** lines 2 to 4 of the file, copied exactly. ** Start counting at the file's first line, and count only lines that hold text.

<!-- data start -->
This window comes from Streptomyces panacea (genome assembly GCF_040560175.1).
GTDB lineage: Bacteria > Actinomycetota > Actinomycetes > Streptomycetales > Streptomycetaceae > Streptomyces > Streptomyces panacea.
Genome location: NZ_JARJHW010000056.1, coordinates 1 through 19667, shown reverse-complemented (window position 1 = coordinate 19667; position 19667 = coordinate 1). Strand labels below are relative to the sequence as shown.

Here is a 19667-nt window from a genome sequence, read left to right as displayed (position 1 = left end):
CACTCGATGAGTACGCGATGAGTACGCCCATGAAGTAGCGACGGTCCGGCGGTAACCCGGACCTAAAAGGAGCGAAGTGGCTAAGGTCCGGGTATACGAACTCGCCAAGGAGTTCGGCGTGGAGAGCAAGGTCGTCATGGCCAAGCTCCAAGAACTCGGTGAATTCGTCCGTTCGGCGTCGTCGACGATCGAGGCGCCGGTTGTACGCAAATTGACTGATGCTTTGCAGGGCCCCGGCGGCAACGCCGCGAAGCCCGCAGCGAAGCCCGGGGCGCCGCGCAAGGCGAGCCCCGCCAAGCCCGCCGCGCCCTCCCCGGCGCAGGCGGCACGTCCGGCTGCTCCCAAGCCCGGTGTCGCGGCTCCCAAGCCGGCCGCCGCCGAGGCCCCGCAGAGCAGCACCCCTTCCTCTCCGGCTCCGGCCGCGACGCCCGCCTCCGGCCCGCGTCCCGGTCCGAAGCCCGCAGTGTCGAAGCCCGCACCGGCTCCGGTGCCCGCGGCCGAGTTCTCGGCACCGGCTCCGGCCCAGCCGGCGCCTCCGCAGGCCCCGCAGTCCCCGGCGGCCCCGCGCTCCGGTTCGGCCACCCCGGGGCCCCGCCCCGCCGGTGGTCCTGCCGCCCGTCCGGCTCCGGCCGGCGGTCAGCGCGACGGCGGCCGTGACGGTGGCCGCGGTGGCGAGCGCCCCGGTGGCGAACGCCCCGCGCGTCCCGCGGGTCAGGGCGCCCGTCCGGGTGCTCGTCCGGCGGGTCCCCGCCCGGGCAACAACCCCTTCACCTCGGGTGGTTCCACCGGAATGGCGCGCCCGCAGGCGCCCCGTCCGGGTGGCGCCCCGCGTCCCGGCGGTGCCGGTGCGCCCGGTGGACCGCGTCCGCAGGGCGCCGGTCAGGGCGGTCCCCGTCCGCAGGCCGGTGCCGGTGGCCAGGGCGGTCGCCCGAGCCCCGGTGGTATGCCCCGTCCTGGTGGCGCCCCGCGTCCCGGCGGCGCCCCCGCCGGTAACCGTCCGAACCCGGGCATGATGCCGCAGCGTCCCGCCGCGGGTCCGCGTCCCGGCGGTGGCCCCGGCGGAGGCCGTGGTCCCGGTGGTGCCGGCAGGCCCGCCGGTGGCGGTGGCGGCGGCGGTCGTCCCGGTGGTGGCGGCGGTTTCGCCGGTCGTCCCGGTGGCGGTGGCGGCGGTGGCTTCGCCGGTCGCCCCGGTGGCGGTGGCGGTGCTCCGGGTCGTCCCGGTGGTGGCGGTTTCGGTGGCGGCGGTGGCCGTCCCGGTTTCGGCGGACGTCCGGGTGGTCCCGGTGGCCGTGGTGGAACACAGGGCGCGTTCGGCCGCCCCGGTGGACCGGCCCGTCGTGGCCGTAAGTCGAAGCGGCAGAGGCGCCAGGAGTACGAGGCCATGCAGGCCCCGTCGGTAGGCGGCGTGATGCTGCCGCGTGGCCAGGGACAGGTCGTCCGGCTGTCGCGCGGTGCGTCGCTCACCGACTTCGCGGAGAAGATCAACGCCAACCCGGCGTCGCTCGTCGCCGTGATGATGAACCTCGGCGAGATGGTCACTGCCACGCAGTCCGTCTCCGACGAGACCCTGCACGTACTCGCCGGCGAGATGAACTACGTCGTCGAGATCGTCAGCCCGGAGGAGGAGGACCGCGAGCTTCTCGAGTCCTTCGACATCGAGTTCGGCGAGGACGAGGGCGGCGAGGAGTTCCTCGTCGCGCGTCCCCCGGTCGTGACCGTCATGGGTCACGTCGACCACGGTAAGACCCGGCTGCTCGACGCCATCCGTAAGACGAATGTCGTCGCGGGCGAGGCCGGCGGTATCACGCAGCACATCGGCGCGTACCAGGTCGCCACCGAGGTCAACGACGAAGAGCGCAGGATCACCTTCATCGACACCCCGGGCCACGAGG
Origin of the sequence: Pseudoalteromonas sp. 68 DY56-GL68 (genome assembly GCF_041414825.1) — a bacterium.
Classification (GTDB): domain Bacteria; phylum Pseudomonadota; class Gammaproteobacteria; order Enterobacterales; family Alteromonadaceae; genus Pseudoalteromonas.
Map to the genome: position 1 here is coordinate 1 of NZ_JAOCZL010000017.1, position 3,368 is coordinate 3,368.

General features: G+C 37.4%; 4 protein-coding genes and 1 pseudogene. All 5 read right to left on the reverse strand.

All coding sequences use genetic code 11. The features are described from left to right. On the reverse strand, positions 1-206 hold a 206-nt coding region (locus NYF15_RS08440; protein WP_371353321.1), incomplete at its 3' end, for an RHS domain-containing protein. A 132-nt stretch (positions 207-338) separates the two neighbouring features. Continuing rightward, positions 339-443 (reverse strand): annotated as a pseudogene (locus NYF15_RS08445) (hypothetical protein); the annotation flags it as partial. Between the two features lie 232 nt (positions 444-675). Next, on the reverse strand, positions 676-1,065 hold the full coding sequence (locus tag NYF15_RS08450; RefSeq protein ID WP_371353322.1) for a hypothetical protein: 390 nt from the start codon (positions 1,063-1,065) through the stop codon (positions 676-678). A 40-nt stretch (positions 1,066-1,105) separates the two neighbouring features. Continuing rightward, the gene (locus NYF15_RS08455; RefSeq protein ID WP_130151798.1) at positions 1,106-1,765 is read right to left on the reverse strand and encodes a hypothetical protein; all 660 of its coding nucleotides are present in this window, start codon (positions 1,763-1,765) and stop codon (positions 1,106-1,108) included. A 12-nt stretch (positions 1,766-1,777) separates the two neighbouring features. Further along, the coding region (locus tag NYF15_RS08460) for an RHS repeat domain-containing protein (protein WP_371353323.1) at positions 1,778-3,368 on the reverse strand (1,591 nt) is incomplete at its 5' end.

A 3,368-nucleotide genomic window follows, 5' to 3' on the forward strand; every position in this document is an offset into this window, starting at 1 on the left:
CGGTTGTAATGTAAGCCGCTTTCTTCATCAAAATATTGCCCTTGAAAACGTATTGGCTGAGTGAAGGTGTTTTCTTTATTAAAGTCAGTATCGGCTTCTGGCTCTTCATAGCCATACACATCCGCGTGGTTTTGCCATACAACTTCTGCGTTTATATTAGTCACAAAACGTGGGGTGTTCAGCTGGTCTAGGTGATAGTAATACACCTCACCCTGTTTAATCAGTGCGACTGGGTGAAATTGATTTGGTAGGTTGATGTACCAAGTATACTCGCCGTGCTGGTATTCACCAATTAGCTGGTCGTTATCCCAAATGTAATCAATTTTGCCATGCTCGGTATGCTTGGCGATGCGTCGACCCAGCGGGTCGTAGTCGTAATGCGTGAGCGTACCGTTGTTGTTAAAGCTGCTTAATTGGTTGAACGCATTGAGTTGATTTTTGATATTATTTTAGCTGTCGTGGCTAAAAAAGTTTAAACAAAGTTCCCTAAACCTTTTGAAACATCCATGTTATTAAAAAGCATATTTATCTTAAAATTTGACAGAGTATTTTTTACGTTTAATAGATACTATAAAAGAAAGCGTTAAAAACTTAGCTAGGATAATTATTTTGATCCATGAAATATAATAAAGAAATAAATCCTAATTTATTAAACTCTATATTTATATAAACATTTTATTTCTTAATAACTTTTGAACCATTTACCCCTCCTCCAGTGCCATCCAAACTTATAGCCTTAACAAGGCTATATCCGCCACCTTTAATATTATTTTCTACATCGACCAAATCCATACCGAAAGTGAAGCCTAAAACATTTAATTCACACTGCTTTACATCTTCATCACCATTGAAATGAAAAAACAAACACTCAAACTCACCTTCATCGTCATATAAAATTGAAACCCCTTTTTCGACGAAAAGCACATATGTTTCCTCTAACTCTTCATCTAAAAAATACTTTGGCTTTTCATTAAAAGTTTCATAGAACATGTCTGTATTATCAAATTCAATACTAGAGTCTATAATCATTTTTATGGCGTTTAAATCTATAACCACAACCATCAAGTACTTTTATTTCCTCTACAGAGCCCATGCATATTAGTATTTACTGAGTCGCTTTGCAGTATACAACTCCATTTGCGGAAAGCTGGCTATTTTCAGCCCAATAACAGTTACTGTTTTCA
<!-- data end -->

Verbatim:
GTDB lineage: Bacteria > Actinomycetota > Actinomycetes > Streptomycetales > Streptomycetaceae > Streptomyces > Streptomyces panacea.
Genome location: NZ_JARJHW010000056.1, coordinates 1 through 19667, shown reverse-complemented (window position 1 = coordinate 19667; position 19667 = coordinate 1). Strand labels below are relative to the sequence as shown.

Here is a 19667-nt window from a genome sequence, read left to right as displayed (position 1 = left end):